North Atlantic currents may not be linked to Meridional Overturning Circulation

North Atlantic deep western boundary currents may not link to the strength of Meridional Overturning Circulation
The strength of the Atlantic Meridional Overturning (MOC) as measured across the eastern and western sections of the OSNAP array. Credit: NOC

A new international study has cast doubts on the view that variations in the density of some of the deepest currents of the subpolar North Atlantic Ocean are caused by winter surface conditions and represent changes in the strength of the Meridional Overturning Circulation (MOC).

The study included the efforts of 15 research institutes and was led by Dr. Feili Li and Professor Susan Lozier from Georgia Institute of Technology, in partnership withProfessor Penny Holliday, from the National Oceanography Center (NOC). Research published on 24 May 2021 in Nature Communications shows observations made over four years from 2014 in the subpolar North Atlantic reveal no sign of strong winter cooling at the surface of the ocean on the density of the deepest boundary currents found in the western regions of ocean basins. Surprisingly, the authors also found no visible relationship between changes in those deep western boundary currents and variations in the strength of the MOC.

Knowledge of the physical processes that govern changes in the MOC are essential for accurate projections. The MOC brings vast amounts of heat and salt into the northern Atlantic via the Gulf Stream and North Atlantic Current. Changes in the strength of the MOC directly affect sea level, climate and weather for Europe, North America and parts of the African continent. Climate projections all predict a slowing of the MOC as a result of greenhouse gas emissions, with potentially damaging impact on coastal communities and land.

North Atlantic deep western boundary currents may not link to the strength of Meridional Overturning Circulation
Scientists recovering instruments that have been collecting data in deep ocean for 2 years on the OSNAP array (Photo Credit NOC and GEOMAR). Credit: NOC and GEOMAR

Previous analysis of models has led scientists to think that changes in the strength of the MOC are associated with changes in the density of the deep western boundary currents which make up the majority of the southward return flow of the MOC loop. In models, density can be strongly affected by a winter process called or deep water formation, where cold winds cool the surface water causing it to become very dense and sink to great depths (more than 2km). The relationship in models between convection, changes in deep western boundary currents and the strength of the MOC also underpins evidence from palaeoclimate proxies for periods of reduced MOC and low European temperatures.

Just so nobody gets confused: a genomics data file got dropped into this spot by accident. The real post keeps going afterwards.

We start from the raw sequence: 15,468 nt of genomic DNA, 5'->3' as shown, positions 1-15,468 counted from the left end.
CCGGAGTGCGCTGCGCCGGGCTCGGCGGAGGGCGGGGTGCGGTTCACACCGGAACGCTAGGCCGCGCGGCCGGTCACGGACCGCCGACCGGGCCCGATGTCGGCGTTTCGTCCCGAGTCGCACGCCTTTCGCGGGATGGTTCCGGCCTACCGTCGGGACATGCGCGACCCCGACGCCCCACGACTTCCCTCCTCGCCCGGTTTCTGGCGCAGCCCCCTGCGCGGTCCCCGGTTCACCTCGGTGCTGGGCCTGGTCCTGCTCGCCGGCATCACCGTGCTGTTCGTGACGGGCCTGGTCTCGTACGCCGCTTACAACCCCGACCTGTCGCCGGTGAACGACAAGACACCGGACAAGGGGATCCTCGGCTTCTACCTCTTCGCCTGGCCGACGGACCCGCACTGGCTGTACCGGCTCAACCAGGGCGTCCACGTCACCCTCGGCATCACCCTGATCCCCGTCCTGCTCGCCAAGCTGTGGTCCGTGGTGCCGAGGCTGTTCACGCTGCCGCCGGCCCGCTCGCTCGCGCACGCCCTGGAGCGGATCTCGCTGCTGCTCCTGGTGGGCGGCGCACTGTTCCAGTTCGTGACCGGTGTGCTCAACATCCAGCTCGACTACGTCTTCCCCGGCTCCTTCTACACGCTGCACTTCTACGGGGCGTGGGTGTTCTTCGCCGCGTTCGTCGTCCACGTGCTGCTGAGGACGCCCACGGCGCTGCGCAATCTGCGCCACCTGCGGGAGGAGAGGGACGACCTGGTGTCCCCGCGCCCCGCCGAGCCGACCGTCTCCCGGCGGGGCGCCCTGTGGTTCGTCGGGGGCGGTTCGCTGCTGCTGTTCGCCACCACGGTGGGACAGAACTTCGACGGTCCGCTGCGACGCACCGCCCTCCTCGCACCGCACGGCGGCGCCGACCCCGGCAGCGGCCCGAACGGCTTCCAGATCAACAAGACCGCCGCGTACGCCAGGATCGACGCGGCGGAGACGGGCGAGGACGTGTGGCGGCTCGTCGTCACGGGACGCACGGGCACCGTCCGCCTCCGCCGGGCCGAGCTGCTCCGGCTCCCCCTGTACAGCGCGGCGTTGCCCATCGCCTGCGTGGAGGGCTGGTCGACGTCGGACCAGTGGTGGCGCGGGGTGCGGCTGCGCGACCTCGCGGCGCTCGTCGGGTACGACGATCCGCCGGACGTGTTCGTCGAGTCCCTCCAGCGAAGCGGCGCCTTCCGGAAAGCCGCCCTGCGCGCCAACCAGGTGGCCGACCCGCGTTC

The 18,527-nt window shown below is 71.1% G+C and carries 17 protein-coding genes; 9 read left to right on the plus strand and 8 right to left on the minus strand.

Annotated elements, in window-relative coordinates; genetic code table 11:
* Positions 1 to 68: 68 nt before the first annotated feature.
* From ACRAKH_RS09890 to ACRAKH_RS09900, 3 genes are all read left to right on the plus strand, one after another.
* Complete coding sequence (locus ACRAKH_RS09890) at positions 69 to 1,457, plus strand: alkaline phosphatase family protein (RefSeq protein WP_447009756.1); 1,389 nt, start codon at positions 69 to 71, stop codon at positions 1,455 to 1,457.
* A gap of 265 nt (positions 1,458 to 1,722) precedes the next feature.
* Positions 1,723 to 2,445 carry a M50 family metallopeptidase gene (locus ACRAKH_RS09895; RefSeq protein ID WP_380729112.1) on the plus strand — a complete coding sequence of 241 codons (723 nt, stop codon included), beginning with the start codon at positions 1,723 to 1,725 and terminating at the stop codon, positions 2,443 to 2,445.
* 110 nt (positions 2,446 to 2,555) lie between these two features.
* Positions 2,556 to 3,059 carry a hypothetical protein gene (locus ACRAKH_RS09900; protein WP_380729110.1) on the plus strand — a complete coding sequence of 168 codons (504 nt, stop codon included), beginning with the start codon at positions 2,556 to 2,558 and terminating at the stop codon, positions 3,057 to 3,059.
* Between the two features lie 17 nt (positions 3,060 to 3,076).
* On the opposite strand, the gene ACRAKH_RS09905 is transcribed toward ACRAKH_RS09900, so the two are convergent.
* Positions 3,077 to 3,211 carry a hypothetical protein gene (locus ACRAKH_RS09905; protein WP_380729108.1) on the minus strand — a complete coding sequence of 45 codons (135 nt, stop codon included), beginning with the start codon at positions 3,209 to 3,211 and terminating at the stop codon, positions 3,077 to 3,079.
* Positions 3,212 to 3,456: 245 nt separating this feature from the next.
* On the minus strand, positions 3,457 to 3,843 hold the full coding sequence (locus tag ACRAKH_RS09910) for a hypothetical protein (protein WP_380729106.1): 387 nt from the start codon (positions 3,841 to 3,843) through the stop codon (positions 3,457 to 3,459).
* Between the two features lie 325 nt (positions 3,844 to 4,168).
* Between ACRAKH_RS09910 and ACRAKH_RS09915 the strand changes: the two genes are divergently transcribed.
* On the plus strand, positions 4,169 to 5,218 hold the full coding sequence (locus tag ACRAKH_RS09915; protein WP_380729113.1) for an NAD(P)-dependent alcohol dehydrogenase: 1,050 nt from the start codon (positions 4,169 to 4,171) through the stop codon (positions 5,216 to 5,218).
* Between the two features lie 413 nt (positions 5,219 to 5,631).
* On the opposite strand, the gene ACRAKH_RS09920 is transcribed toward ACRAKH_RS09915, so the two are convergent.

North Atlantic deep western boundary currents may not link to the strength of Meridional Overturning Circulation
Retrieving data from the Labrador Sea. The OSNAP array consists of over 50 moorings between Canada, Greenland and Scotland, in ocean basins up to 3km deep. Each mooring takes several hours to bring back on board a research vessel. Credit: NOC and GEOMAR

In 2014 scientific equipment was placed in the subpolar North Atlantic (OSNAP) to observe these processes in real life. The surprising new results will stimulate a reconsideration of the view that deep western boundary changes represent overturning characteristics, with implications for future climate projections as well as the interpretation of past climate change.

Prof. Susan Lozier, overall lead of the international OSNAP program said: "It is gratifying to see what an international community of oceanographers can achieve with a concentrated effort of collaboration and determination. Programs such as OSNAP and RAPID are blueprints for how oceanographers across the globe can collectively study the ocean's role in climate change in the years and decades ahead."

Prof. Penny Holliday, Associate Head of Marine Physics and Ocean Climate from the National Oceanography Center commented: "it is incredibly exciting to see how new observations from the OSNAP array are accelerating our knowledge of how these major ocean currents work, so that we can be more confident in our understanding of past climate change and in future climate projections."


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More information: F. Li et al, Subpolar North Atlantic western boundary density anomalies and the Meridional Overturning Circulation, Nature Communications (2021). DOI: 10.1038/s41467-021-23350-2
Journal information: Nature Communications

Citation: North Atlantic currents may not be linked to Meridional Overturning Circulation (2021, June 11) retrieved 24 June 2021 from https://phys.org/news/2021-06-north-atlantic-currents-linked-meridional.html
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